Flux through the endocytic pathway must therefore play a key role in allowing cells to migrate, proliferate or differentiate during development and actin may well be differentially recruited by coated pits. In this context the diversity of proteins that can apparently link endocytic vesicles to the actin cytoskeleton in multicellular organisms may allow cells to respond to different environments by altering the rate at which cargo moves through the endocytic pathway. Certain proteins, such as syndapins and CIN85/CD2AP, may have additional cargo-specific roles. Indeed recent studies have indicated that syndapin is the relevant binding partner for dynamin in synaptic vesicle recycling (Anggono et al., 2006).
If the requirement for actin in endocytosis in mammalian cells increases in certain cellular contexts, then those proteins that link endocytic vesicles to the actin cytoskeleton should be subject to tight regulation. For example, the interaction between syndapin I and dynamin is modulated by phosphorylation (Anggono et al., 2006). Somewhat surprisingly, studies have not yet uncovered a major role for the Ark/Prk orthologues in mammalian cells in the connections between actin and endocytosis. AAK1 is likely to enhance recruitment of cargo into coated pits (Conner and Schmid, 2002; Ricotta et al., 2002), and the DnaJ domain rather than the kinase domain of GAK has been implicated in uncoating (Umeda et al., 2000; Ungewickell et al., 1997). However, many of the key proteins involved in the link between endocytosis and the actin cytoskeleton are phosphoproteins and so phosphorylation is probably a major regulatory mechanism.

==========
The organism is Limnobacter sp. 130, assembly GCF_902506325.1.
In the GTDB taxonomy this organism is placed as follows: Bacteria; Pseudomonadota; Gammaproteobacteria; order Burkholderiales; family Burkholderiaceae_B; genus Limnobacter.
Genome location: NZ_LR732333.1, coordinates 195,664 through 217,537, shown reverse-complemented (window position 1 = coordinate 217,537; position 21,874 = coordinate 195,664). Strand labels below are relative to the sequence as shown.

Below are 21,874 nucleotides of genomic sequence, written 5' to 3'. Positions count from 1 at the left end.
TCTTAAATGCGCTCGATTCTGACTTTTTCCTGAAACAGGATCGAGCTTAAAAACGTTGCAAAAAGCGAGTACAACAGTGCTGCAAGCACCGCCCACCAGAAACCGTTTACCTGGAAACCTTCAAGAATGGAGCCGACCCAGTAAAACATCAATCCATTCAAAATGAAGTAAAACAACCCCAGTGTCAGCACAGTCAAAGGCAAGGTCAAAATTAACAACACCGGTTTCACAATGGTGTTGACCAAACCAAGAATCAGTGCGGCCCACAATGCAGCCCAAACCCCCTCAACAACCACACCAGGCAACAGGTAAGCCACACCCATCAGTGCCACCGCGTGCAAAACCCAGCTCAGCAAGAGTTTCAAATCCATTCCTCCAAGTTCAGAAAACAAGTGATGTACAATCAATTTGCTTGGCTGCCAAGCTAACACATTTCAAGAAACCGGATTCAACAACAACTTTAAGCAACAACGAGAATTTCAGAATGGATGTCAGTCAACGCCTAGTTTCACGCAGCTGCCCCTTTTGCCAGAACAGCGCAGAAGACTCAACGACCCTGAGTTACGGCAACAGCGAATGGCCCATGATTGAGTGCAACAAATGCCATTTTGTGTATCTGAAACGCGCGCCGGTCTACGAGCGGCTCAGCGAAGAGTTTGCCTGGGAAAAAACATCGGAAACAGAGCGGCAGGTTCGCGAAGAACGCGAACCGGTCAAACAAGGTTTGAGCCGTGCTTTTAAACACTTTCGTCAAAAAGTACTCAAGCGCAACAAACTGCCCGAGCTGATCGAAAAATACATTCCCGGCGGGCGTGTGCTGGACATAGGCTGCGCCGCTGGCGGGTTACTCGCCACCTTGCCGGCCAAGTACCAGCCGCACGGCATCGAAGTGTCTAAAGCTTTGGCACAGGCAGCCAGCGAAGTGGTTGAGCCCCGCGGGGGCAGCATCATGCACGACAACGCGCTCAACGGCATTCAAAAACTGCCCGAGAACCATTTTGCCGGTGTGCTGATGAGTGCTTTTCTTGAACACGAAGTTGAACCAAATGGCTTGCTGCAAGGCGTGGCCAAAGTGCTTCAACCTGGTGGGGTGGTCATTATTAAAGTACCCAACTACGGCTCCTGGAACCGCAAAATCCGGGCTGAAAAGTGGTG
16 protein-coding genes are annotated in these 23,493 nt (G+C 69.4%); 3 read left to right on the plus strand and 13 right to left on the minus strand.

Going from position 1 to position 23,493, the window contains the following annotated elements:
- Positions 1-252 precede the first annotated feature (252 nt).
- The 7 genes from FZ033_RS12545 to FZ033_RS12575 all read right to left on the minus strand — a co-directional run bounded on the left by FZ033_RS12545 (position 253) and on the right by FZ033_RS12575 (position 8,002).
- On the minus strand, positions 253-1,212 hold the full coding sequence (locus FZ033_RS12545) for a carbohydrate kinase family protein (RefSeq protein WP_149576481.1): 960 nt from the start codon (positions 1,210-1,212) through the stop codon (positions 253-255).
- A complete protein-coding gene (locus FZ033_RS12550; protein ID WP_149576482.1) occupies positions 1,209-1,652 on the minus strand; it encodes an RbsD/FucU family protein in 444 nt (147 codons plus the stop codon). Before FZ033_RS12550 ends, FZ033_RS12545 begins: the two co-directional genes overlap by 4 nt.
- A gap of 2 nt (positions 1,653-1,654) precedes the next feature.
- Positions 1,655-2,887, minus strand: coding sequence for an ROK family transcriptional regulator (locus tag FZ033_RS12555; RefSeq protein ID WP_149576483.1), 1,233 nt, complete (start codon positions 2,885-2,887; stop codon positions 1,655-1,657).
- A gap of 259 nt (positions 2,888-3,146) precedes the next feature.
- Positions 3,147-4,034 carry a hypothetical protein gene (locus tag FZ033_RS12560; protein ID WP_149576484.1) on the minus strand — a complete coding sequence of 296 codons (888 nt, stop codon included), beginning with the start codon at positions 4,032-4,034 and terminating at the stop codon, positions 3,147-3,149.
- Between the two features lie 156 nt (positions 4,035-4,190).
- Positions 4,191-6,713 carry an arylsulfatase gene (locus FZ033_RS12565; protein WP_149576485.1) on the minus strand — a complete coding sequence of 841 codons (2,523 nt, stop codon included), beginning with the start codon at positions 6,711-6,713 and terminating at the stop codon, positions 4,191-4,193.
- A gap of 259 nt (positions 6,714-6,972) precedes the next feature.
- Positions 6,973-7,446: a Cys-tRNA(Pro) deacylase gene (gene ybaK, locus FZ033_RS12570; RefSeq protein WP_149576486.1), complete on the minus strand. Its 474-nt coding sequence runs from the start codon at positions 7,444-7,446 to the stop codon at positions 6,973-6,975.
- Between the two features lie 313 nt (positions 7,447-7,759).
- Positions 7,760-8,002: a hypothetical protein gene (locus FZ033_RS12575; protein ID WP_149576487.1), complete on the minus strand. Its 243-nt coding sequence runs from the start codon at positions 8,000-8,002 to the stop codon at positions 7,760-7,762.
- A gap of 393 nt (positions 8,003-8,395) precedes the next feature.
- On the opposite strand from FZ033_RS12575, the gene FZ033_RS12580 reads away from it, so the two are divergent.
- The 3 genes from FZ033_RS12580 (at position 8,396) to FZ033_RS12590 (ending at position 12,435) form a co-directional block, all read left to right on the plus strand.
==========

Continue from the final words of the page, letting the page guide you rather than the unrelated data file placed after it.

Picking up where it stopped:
Conclusions and future perspectives
Although the last 2-3 years have seen dramatic advances in our understanding of the endocytic process and the role of actin, studies will now need to refine the experimental systems to address the contributions of the plethora of non-essential components in both yeast and mammalian cells. The ability to measure more subtle differences in endocytic rates and to define the temporal order of recruitment of endocytic components will allow us to examine apparently redundant protein functions. These studies will be especially powerful when combined with siRNA knockdown and rescue approaches.
Fundamental questions raised by the recent work focus on the differences between constitutive and cargo-mediated endocytosis and the role of lipids in the regulation of actin-binding proteins during the invagination and scission stages of the process. Thus, a key issue is whether individual cargo molecules can directly influence actin dynamics to facilitate their uptake. Scaffolding molecules such as Sla1p in yeast and CIN85 in mammalian cells are good candidates to integrate signals for individual cargoes, and CIN85 has already been implicated in the uptake of specific cargoes including IgE, EGFR and the h-Met receptor (Molfetta et al., 2005; Petrelli et al., 2002; Soubeyran et al., 2002). Interestingly, myosin VI, which has been implicated in endocytosis from the apical membrane of polarised cells (Buss et al., 2002), interacts with the Dab2 `alternative' adaptor, which mediates the specific uptake of the LDL receptor family (Dance et al., 2004; Morris et al., 2002). This suggests a further molecular link between cargo uptake and modulation of actin dynamics. In yeast the recent report that myosin phosphorylation is required for ligand-induced but not for constitutive endocytosis of the pheromone receptor Ste2p (Grosshans et al., 2006) indicates that further levels of regulation are likely to be identified, possibly for many specific endocytic events.